Grace and Tippi. Tippi and Grace. Two sisters. Two hearts. Two dreams. Two lives. But one body.
Grace and Tippi are conjoined twins, joined at the waist, defying the odds of survival for sixteen years. They share everything, and they are everything to each other. They would never imagine being apart. For them, that would be the real tragedy.
But something is happening to them. Something they hoped would never happen. And Grace doesn’t want to admit it. Not even to Tippi.
How long can they hide from the truth—how long before they must face the most impossible choice of their lives?
One by Sarah Crossan follows the story of conjoined twins Tippi and Grace as they attend school for the first time and take their first steps in the “real” world.
If you’re reading this, you probably already know One is written in free verse. As someone who is deeply suspicious of poetry, especially something as “pretentious” as free verse, I had my misgivings about this book. But never fear, this book is beautifully written and the free verse doesn’t take away from the story at all, it even adds to it. However, it makes the book look at lot longer than it actually is, and you will find yourself flying through it much faster than you thought you would. It turns out that I was really wrong about free verse, and I wouldn't hesitate to pick another book by Crossan or in a similar style.
My favourite thing about One was Grace and Tippi’s relationship. I’ve read books about twins before, but there is something different about the relationship of conjoined twins. Grace and Tippi have spent literally every second of their lives together, and it shows through the unique bond they have. They have a relationship that is completely unimaginable to the rest of us, and Crossan does very good job of explaining the bond in a thoroughly touching way.
Family is a huge theme in this book, and Crossan deals very well witht he effect the twins condition has on the rest of the family, and how their own problems and experiences are eclipsed by Grace and Tippi’s. The girls’ mother works tremendously hard to support the girls and the rest of the family, while their father’s drinking begins to tear his marriage and their family apart. Crossan also addresses the effect the girls have on Dragon, their little sister, her health issues and eating disorder. The girls’ condition has a huge affect on the family over time, and though it’snot their fault, they begin to resent themselves for it.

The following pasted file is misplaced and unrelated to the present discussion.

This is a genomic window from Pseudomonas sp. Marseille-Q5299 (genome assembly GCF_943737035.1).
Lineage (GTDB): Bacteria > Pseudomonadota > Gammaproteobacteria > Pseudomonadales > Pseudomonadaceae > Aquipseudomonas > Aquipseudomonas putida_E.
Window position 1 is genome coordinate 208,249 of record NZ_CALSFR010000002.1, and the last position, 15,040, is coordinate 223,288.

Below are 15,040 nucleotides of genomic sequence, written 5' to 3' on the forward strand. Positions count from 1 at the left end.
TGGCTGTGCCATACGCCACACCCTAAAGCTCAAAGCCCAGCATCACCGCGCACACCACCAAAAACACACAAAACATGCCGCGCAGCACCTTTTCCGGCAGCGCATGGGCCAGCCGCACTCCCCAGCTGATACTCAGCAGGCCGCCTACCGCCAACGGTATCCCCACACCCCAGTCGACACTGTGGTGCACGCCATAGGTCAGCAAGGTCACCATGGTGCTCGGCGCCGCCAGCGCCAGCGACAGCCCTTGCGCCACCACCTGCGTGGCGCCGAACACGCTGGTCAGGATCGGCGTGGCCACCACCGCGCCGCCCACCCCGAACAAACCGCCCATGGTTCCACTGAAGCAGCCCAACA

In a similar vein to The Fault in Our Stars , Grace and Tippi have to deal with the prospect of death from an early age. Their whole lives they have been told that they won’t survive much longer, and like Hazel, Augustus and Isaac in TFiOS they approach it with a dark sense of humour that most of the other characters don’t seem to understand, even going so far as to plan their funerals.
I found the way the television crew and the reporter, Caroline, dealt with the girls and their situation very interesting. We've all seen documentaries that brutally exploit people like Tippi and Grace for entertainment value, but Caroline and her co-workers were extremely respectful in their dealings with the twins. It was a huge contrast to the way the general public and people around the girls reacted to them, which was mostly with fear and disgust.
However, this book left me with a lot more questions than answers. Grace and Tippi have very different personalities, how is this possible when they have exactly the same DNA and and environmental upbringing. Biologically speaking, they are the same person, coming from a single embryo that didn't separate fully, but at what point does one person become two? And how did they end up with such different personalities.
I would highly recommend One to practically everyone. It is a quick, yet heart wrenching read, and a wonderful introduction to free verse writing. One is a YA book about love, without being about romance. It will break your heart, and stay with you long after you've put it down.